The greater the noise, the greater the need to simplify and focus. The Philokalia is a guide book to finding peace in the storm. Today we discuss a lesson on simplicity and humility as a path to God from St. Hesychios the Priest.

In 1942, my grandpa built a house he designed in Beaver, PA. He did the construction himself. He was following the footsteps of his father who had built a house just two blocks away in 1890. My first visit to these family landmarks filled me with a sense of humility and motivation.

To me, these homes represent ingenuity, hard work, and lives focused on family and the things that matter. I left motivated to create my own legacy by stay focusing on the things in my life that are important.

June 29, 2020

A Tale of Two Countries

If you stand back and listen to the storms raging around us you will see that we are quickly devolving into a land of two countries. Each thinks the other is crazy. Each is probably correct! 

Will we let the storms drive us into the abyss, or will we allow it to turn us all into something new, something better.

How can we find real change in our world today? There are many opinions, but anything consequential must be rooted in common love for each other. Sadly, I think much of what we see happening today is being driving by other factors.

When we don't receive an abundance of loving attention as a baby, it impacts the healthy development of our neural pathways. It becomes harder for us to connect with others, to love and be loved. We have raised a generation of children where society has put economics, convenience, and education ahead of loving attention and the type of personal connections that make us human and happy. I believe we are now seeing the result.

Took a minute today to go over the daily twenty top trending search terms on Google. If you want a glimpse into the soul of America, what we spend our time talking about, look there. Is is all bad news, video games, soccer, and celebrity gossip.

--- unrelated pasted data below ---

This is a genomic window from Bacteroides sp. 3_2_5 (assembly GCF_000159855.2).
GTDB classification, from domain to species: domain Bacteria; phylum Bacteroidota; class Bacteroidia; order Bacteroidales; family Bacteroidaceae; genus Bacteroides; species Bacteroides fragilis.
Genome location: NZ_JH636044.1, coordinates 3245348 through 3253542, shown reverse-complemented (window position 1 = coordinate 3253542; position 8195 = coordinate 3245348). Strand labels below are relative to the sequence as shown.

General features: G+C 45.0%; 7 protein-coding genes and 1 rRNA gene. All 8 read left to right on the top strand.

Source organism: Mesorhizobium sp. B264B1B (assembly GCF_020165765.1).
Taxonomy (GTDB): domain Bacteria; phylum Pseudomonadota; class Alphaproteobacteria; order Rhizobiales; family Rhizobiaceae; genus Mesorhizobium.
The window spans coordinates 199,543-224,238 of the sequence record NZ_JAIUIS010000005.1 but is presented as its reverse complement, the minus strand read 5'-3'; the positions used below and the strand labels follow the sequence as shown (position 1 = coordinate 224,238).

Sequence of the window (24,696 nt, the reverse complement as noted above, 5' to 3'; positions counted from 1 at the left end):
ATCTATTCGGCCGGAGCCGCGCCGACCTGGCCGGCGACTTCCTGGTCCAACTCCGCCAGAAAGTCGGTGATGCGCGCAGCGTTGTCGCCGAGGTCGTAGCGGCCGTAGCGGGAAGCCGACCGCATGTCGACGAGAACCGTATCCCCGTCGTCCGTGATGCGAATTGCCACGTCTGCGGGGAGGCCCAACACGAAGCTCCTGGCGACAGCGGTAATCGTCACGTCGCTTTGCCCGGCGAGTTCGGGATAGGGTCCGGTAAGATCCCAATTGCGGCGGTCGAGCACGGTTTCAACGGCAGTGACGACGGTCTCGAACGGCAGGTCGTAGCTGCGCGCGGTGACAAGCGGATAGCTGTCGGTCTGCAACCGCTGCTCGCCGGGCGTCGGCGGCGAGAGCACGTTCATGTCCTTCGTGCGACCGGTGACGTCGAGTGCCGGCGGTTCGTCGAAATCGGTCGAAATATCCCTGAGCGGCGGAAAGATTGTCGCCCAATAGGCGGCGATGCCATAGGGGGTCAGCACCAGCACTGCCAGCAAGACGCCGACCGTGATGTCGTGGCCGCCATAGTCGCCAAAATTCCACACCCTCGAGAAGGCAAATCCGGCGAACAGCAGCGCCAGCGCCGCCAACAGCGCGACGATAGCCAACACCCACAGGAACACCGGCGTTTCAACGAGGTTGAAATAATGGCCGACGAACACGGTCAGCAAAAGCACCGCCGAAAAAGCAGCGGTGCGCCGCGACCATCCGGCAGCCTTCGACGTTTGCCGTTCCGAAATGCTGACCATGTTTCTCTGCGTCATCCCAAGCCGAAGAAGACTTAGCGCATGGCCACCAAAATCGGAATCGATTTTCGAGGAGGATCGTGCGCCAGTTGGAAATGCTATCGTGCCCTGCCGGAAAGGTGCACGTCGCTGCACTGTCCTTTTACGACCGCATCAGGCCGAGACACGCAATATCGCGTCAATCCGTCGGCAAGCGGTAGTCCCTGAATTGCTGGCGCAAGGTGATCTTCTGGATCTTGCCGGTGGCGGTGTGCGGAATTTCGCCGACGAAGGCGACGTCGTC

But I warn you, you might just have to take a look at your own habits, and your own "values".

June 24, 2020

Fear and Fauda

An encounter with a scared to death young lady in a Wal-Mart, and the Netflix series, Fauda, has got me thinking a lot about fear and how it has influenced us the last few months, and what is the healthiest way to respond to fear.

In many ways, faith is the opposite of fear, and keeping our path straight and our mind clear means finding a way to not let fear turn into anxiety and fuel our soul into making bad decisions.

Freedom is the fuel that allows real justice and the moral character to truly help the oppressed and fight tyranny. Never forget it, and be willing to stand up and fight for it.

Teddy Roosevelt, Martin Luther King Jr., and Nelson Mandela fought for freedom and justice. In time's like these, we can learn some valuable lessons from them all. 

My family surprised me with a record player on Father's Day! What a joy, and what a rediscovery of crackle! The sound of the needle on the record as you anticipate the track being played. It seemed to herald life and authenticity. My kids who'd always listened to compressed digital music could instantly hear the difference.

There is crackle everywhere. It is life that isn't perfect or always neat, but has the grit of things that are real. Playing some old records reminding me that getting dirty and getting real is one of the best things you can do to keep your eyes on what is important in life. 

For years I volunteered in a local prison, speaking and teaching to primarily young black men from the inner city. While I thought we would have little in common, I learned that there was far more that united us, and any differences we had could be used to benefit the other. All my work today has been influenced and shaped by my experiences with those young men.

Today, I talk about what it means from my experience to fight racism and how I learned those lessons from those most impacted by it. Join me for a powerful, sobering, pro-active message.

It can be the darkest secret, the thing that infects our body and soul and creates a vicious cycle of anger, it is domestic violence.

Yet, don't point fingers. Don't look at families devastated by abuse and think you are better than them. It comes from the same dark places your sin comes from, and just like abuse, your sins infect the ones you love too.

By struggling to stop the cycle of our demons, we are better able to help and respond to those caught up in the generational cycle of domestic abuse. 

How will they know our faith? By helping widows and orphans in distress, by purifying ourselves.

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